It is written in the Torah that we each go through tests in our lives through which the upper providene examines us. Indeed, our lives are a test.
It is most obvious in the story about the exodus from Egypt. “Egypt” represents our egoistic desires, and the more we prepare ourselves to exit our egos, the more we start feeling our ego working on, controlling and overcoming us, and we too constantly try to overcome it.
The increasing difficulty to overcome our ego is called “the burdening of the heart,” which brings us to feel that we are entirely under the ego’s rule, under Pharaoh, and we feel it as our enemy.
Why do we come to feel the ego dwelling inside us as our enemy? It is due to a tiny point of a desire in us called “Moses” that attracts us to the other side of our ego: a reality of positive connection among each other with attitudes of love and bestowal in our midst.
In this game with the upper force of love and bestowal called “the Creator,” as well as with Pharaoh, Moses, the people of Israel (i.e., those who share the common point of a desire to rise above the ego) and the Egyptians, we start discovering these forces operating inside us. We start seeing how we are lost under Pharaoh’s rule without the upper force of love and bestowal (the Creator) to pull us out.
If we go through life knowing that it is our Egypt and that we have to rise to a higher level and not remain in the ego, where our inner Pharaoh and Egyptians want to hold us, we will then learn how to use our lives in a way that brings us all to a state of total harmony, peace and happiness. We then come to see life as our aim to escape our egoistic nature and head out to what is called “redemption,” which is the sensation of the upper world, eternity and perfection.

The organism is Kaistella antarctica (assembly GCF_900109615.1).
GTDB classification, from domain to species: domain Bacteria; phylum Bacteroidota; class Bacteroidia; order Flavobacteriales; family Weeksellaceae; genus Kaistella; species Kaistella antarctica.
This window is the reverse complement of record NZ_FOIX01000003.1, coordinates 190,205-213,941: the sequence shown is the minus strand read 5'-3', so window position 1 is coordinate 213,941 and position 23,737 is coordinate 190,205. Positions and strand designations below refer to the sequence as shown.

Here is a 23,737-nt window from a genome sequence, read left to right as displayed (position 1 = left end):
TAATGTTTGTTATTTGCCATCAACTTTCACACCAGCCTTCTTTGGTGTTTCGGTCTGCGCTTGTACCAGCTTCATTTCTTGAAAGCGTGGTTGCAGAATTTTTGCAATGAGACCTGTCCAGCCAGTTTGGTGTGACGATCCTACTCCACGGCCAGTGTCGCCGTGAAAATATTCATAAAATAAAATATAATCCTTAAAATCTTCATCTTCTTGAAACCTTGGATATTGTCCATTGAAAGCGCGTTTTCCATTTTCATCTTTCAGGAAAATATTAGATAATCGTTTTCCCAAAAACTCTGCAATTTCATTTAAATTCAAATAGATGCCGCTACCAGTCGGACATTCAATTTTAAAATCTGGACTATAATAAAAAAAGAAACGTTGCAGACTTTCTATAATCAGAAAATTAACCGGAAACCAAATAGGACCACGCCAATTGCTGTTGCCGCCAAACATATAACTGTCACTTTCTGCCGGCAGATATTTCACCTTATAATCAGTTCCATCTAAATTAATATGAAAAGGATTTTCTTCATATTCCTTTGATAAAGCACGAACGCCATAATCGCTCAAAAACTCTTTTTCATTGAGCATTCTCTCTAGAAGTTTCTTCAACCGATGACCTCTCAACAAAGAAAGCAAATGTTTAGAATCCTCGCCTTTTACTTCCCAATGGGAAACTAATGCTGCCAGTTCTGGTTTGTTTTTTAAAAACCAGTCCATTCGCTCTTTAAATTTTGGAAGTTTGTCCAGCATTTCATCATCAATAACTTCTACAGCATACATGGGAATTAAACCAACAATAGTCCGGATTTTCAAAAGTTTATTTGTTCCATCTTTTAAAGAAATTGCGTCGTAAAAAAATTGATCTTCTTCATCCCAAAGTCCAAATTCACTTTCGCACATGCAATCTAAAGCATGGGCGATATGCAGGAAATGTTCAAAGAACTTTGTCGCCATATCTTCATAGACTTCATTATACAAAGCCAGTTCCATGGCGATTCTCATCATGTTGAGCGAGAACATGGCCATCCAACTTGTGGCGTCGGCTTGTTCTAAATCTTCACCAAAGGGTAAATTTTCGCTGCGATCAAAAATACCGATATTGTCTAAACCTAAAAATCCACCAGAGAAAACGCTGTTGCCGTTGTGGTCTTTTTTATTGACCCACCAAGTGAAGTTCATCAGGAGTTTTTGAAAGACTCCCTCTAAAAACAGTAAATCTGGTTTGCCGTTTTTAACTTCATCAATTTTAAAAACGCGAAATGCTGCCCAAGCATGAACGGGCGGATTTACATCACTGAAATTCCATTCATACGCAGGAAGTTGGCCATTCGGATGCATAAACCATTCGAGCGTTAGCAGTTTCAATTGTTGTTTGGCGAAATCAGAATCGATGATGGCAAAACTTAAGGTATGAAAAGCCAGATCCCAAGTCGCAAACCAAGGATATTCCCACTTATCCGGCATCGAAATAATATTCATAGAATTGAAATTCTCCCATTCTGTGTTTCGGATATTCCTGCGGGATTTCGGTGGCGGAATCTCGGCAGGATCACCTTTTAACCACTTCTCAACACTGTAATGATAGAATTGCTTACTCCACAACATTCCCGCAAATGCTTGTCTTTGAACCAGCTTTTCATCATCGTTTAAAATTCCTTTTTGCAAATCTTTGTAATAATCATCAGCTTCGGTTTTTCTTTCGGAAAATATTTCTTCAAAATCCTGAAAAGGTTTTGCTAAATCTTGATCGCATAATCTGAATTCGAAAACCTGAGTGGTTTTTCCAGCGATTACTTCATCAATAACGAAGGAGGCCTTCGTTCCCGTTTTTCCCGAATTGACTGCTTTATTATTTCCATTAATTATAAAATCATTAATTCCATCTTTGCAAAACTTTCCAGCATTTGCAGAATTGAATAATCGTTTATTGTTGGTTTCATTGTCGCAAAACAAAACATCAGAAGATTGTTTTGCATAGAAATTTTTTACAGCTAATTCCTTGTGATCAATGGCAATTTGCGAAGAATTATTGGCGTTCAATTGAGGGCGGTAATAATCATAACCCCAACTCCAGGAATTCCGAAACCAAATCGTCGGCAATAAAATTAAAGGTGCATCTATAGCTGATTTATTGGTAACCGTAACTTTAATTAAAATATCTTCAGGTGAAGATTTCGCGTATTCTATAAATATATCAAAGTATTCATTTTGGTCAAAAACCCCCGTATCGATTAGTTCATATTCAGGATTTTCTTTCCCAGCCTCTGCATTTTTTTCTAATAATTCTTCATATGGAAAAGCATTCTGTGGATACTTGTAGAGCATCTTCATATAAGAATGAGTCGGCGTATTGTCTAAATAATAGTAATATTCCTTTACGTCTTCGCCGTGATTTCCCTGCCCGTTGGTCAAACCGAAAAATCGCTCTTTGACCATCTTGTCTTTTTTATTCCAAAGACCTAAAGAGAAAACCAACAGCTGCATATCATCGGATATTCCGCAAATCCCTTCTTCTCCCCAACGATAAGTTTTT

Our lives are thus indeed a test and an opportunity. If we constantly try to see where and how we are being operated upon, and try to hold onto the thought that beyond our egoistic desires there is a higher force of love and bestowal that wishes for us to become mature beings by rising above our egos, then we can view our lives as a test—as our own test on ourselves.
We can then exercise what it means to live above the ego in a reality where the upper force of love and bestowal fills the connections between us. By doing so, we draw those loving and bestowing forces into our lives and accordingly rise to the eternal and whole spiritual life. If we do not apply such a test upon ourselves and continue letting our egoistic desires determine our every thought and movement, then we simply disappear when we die, and we then just reawait our next chance in the next lifecycle.